With his ebony hands on each ivory key
He made that poor piano moan with melody.
Swaying to and fro on his rickety stool
He played that sad raggy tune like a musical fool.
Coming from a black man’s soul.
- Langston Hughes, “The Weary Blues,” 1925
Once again, in 1926, Langston Hughes met a poet impressed by his work and willing to help his career. Carl van Vechten helped Hughes get his first book of poetry, The Weary Blues, published. Hughes followed with a second collection of poems, Fine Clothes to the Jew, the next year. When he graduated from Lincoln University in 1929, he also published his first novel, Not Without Laughter. Encouraged by its commercial success, Hughes decided to pursue a career in writing.
Langston Hughes spent the 1930s writing, giving lectures across the country, and traveling abroad to places such as the Soviet Union, Japan, and Haiti. He published his first short stories collection, The Ways of White Folks, in 1934 and spent time as a Spanish Civil War correspondent in 1937 where he met Ernest Hemingway. During this time, he was also trying his hand at scriptwriting and theater. In 1935, his first play, Mulatto, appeared on Broadway, and in 1938, he opened the Harlem Suitcase Theater.
After Langston Hughes spent time in Haiti and Cuba in 1931, he took on a leftist ideology as evidenced by his works critiquing capitalism. In 1944, the FBI began an investigation on him, suspecting his involvement in communist activities. He also became a target of the Special Committee on Un-American Activities of the House of Representatives, which was formed to weed out communists amid the second Red Scare.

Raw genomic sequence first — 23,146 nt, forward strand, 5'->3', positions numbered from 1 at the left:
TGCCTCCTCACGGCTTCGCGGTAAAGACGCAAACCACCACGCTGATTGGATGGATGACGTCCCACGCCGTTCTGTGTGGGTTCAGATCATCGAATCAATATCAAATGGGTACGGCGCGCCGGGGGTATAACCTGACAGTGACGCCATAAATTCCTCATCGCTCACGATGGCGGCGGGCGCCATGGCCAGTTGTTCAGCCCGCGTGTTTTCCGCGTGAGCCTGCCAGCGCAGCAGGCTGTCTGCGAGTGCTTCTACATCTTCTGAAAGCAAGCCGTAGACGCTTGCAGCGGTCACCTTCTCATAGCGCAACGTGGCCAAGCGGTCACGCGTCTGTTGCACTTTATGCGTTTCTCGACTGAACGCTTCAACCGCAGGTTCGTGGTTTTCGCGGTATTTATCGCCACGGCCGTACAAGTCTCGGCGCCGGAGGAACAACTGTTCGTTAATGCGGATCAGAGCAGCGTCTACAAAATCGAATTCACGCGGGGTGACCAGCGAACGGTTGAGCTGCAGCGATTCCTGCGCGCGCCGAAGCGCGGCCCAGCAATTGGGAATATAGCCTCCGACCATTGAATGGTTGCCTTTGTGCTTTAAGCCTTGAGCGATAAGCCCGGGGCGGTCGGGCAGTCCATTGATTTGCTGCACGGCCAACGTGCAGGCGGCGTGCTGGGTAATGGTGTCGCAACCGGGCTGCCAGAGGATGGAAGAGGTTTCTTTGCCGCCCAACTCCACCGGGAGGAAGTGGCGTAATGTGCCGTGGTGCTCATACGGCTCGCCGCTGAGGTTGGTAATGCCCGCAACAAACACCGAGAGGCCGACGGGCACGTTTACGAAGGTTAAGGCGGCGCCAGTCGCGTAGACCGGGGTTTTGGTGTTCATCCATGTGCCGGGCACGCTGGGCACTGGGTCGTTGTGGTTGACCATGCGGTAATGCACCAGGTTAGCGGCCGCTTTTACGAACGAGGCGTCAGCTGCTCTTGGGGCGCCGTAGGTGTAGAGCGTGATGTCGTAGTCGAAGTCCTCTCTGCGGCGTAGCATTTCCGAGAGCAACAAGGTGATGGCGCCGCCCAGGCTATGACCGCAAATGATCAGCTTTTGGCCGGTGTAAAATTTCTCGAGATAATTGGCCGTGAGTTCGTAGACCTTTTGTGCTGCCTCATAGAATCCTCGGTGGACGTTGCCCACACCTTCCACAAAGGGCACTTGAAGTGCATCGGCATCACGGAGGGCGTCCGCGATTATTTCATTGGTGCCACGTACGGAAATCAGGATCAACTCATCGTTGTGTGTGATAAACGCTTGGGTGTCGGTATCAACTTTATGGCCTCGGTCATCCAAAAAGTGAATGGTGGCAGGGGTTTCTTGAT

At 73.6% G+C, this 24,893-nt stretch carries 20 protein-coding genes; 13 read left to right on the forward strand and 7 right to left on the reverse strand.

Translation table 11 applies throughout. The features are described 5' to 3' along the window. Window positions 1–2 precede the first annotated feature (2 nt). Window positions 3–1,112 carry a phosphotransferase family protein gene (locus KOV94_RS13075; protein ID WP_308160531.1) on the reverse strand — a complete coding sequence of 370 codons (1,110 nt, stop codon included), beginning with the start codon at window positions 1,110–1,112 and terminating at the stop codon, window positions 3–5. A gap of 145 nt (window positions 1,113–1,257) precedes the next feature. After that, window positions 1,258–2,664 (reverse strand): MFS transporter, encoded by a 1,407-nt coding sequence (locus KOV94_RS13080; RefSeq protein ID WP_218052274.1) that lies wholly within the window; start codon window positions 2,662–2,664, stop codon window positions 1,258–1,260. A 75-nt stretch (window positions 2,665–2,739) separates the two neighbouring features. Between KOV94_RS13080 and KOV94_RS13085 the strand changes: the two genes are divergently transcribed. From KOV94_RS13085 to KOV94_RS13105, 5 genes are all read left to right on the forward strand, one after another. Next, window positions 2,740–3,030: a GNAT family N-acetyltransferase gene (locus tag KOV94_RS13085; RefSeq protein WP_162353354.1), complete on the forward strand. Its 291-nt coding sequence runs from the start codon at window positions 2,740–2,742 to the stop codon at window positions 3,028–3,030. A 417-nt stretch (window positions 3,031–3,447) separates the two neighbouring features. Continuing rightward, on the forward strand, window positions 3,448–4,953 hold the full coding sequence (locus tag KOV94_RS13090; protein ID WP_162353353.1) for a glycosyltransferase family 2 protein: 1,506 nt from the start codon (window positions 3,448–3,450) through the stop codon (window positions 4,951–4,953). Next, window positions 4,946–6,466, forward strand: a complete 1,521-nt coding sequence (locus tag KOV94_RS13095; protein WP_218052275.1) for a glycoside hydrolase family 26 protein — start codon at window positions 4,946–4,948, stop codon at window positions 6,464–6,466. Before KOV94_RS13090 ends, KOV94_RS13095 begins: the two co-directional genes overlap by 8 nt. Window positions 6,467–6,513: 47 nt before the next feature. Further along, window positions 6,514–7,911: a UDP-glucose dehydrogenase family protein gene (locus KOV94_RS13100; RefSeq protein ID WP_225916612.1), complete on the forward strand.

In the late 1940s and early 1950s, Langston Hughes suffered attacks by conservatives who feared his leftist ideology. In 1953, he plead his case before Senator Joseph McCarthy where Hughes argued that he no longer aligned with his leftist ideology of the past. Although the Committee found him innocent, Hughes continued to face attacks throughout the rest of his career.
In 1940, Langston Hughes published his autobiography, The Big Sea, which covered the first 28 years of his life. He also began working as a columnist for the Chicago Defender where he first introduced his famous character, Jesse B. Semple, also known as “Simple.” Supposed to represent the average working-class Black man, Simple faced and resolved issues of class and racism that the Black population could relate to.
Throughout the rest of his life, Langston Hughes lived in Harlem where he continued to write and advocate for civil rights. He favored a non-militant approach aligning himself with Martin Luther King Jr. and the NAACP. He passed away on May 22, 1967, due to complications from surgery.
Lanston Hughes’ poetry appealed to a wide audience with its simplistic style and lyrical patterns of jazz. He focused on themes such as Black pride, racial discrimination, and the American Dream.
The American Dream
the belief that anyone can make it big in America so long as they work hard